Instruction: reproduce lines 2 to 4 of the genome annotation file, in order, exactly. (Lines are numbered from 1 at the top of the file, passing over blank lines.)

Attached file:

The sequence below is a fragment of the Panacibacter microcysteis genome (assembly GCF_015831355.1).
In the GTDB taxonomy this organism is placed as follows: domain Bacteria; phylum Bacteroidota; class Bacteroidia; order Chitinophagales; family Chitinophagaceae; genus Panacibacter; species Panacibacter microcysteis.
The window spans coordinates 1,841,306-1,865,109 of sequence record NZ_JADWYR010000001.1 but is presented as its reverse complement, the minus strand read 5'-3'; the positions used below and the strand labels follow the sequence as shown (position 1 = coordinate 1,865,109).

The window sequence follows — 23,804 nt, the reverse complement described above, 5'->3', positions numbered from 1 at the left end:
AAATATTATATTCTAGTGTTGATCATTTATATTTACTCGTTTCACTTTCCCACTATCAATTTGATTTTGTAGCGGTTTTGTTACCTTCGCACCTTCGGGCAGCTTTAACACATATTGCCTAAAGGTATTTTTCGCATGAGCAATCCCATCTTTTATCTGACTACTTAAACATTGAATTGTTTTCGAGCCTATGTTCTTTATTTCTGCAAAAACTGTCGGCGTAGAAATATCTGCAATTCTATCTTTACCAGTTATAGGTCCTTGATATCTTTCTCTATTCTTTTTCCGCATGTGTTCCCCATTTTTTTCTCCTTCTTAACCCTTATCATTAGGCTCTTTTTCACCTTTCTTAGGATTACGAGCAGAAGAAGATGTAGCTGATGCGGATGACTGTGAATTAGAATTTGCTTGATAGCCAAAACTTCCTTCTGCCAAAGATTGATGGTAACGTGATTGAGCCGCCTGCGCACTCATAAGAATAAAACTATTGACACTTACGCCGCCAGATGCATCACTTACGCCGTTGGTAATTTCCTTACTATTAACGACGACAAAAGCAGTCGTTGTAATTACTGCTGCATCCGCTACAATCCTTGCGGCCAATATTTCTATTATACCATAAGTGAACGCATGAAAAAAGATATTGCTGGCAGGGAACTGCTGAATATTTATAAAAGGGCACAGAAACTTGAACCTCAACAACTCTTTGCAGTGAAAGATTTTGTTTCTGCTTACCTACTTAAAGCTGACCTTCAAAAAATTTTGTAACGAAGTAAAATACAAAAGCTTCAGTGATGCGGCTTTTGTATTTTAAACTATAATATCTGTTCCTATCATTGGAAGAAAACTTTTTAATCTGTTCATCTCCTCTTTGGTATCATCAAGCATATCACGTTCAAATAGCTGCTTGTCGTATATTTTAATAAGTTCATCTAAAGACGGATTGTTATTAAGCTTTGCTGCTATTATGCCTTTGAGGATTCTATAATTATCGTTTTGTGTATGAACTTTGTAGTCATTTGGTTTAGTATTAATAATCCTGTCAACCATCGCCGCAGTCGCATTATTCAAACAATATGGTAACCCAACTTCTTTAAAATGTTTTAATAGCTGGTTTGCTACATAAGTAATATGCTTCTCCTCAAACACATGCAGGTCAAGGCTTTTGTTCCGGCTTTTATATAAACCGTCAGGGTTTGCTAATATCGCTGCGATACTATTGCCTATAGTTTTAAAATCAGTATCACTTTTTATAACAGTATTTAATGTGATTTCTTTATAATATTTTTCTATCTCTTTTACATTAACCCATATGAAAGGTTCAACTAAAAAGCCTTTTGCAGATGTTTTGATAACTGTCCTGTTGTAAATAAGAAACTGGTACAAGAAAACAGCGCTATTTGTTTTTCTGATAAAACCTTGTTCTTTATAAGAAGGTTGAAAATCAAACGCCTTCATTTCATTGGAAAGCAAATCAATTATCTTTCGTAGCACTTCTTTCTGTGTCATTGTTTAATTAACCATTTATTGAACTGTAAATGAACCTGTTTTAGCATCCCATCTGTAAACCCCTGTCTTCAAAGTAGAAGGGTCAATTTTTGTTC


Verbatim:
In the GTDB taxonomy this organism is placed as follows: domain Bacteria; phylum Bacteroidota; class Bacteroidia; order Chitinophagales; family Chitinophagaceae; genus Panacibacter; species Panacibacter microcysteis.
The window spans coordinates 1,841,306-1,865,109 of sequence record NZ_JADWYR010000001.1 but is presented as its reverse complement, the minus strand read 5'-3'; the positions used below and the strand labels follow the sequence as shown (position 1 = coordinate 1,865,109).

The window sequence follows — 23,804 nt, the reverse complement described above, 5'->3', positions numbered from 1 at the left end: